Violence in No Country for Old Men often occurs repeatedly, and McCarthy often attributes the violence that occurs between the characters of the novel, to the violence that occurs at the US- Mexican borderlands. Why, then is violence known to be so easy to repeat between these two cultures that share land? One answer might be because “violence between rival cultures was not necessarily an indication of intolerance but could be the systemic component of the relationship between wary neighbors… the desire to exact revenge on those that had harmed loved ones” (Galgano. Chiricahua and Janos: Communities of Violence in the Southwest Borderlands). This can be seen when Moss promises to kill Chigurh if anything were to happen to his wife, and to a lesser extent when Sheriff Bell promised to protect Moss if he found him. Like the US-Mexican borderlands, the relationship between Moss, Chigurh, Bell is filled with the promise of violence, but they all have some sort of relationship that allows them to often have the same connection. Moss and Bell were both veterans of the war, and Chigurh promises to kill Moss, while Bell promises to protect him. Should Moss have not taken the money, he would have lived, but the financial implications of such a large amount of money was too good to pass up, for the morally gray Llewelyn Moss.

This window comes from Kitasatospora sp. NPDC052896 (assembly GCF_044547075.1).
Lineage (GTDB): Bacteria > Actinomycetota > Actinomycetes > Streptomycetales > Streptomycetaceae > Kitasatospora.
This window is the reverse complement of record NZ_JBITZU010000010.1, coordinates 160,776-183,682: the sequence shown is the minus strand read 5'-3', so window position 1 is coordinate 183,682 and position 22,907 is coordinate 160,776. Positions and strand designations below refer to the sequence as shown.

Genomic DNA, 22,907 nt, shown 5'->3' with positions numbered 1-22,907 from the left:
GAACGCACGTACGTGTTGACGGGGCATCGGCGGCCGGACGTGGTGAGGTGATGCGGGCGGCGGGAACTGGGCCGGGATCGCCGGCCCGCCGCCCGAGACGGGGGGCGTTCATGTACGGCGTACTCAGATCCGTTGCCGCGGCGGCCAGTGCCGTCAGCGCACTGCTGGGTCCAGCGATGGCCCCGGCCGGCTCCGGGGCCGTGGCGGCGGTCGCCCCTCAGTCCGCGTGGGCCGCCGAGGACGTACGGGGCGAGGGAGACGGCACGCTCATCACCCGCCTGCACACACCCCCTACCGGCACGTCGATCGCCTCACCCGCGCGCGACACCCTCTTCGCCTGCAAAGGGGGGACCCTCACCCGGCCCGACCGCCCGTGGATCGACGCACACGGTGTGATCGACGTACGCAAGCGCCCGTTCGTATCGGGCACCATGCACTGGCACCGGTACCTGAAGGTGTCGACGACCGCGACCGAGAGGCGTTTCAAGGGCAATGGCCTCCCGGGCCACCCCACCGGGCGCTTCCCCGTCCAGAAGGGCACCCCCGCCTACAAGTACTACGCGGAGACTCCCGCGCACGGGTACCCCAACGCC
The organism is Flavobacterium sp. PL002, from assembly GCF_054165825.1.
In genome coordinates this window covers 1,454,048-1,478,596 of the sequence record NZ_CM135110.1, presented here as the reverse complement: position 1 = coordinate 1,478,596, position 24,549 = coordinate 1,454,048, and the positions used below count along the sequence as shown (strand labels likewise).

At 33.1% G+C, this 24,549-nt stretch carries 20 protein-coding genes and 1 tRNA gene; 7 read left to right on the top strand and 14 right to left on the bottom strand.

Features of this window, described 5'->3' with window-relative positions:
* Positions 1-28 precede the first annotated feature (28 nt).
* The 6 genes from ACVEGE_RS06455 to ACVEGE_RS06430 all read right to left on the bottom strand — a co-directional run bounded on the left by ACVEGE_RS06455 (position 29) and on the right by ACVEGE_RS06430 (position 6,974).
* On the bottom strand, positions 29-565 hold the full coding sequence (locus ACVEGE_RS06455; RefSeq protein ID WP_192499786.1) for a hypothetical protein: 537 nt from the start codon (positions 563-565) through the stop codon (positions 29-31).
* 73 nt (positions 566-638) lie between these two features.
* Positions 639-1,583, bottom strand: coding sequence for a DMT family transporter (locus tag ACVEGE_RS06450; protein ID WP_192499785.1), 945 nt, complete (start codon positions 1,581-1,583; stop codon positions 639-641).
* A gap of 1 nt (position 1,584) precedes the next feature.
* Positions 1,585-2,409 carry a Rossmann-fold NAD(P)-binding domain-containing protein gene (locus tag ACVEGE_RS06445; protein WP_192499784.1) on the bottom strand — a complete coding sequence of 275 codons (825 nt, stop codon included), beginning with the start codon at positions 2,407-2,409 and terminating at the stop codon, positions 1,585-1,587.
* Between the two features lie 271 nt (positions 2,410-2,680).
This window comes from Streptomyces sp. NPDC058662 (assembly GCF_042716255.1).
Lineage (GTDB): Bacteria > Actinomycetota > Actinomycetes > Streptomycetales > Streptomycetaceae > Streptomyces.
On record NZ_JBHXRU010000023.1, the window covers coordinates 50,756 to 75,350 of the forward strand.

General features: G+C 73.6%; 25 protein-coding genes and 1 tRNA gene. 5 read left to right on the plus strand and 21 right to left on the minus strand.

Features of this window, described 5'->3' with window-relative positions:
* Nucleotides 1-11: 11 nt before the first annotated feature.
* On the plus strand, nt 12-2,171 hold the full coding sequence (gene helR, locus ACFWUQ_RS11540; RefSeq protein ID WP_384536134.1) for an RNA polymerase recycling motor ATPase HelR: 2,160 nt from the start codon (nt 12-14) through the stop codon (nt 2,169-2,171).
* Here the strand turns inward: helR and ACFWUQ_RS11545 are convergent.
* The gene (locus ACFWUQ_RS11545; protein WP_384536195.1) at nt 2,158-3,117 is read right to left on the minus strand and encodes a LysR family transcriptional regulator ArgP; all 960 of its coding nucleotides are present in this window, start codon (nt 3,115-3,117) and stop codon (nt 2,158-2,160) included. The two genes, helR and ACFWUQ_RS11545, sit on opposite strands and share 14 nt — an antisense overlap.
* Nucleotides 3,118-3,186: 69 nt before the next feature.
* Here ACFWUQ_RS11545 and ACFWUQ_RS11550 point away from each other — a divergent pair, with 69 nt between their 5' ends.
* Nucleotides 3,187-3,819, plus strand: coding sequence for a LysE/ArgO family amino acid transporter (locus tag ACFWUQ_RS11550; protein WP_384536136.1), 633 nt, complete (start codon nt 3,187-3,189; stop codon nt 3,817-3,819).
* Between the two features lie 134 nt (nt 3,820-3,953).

The thought of money is often attributed to greed, which in turn results in the use of violence. Moss had assumed that since the drug dealers that he had taken the brief case of money from were dead, that he wouldn’t be chased. He was wrong, dead wrong. Money or the lack of it, can lead lower class citizens, particularly those that live in third world country, to participate in illicit affairs. “For culturally diverse, low-wealth communities, the recession erased family assets acquired with hard work that took years, if not generations, to accumulate” (Robles. Economic Inclusion and Financial Education in Culturally Diverse Communities). This is important to know because studies have shown that as soon that there is not enough money to sustain a family, there is an increase in robberies, larceny, and theft. These kinds of crimes can lead to the increase of violence, and sometimes depending on the person that is stolen from, death. This is especially true for migrant workers who are not given equal opportunity for employment in the US, and are twice as likely to be fired from their job. “Mexican migrants have been locked in an international capitalist economy that has exploited their labor for more than 100 years” (Camacho, Robles. Migrant Imaginaries: Latino Cultural Politics in the US-Mexican Borderlands). With such unfair opportunities that are being foisted upon the less fortunate, is it any wonder that violence is more prevalent in the borderlands, than anywhere else in America? Moss had the misfortune of taking the one thing that would bring harm to the person who had dared to take it. What was also unfortunate was the fact that the so called law enforcement of that time had failed to protect him. Thus, Moss is another victim of McCarthy and his nihilistic view of morality and justice.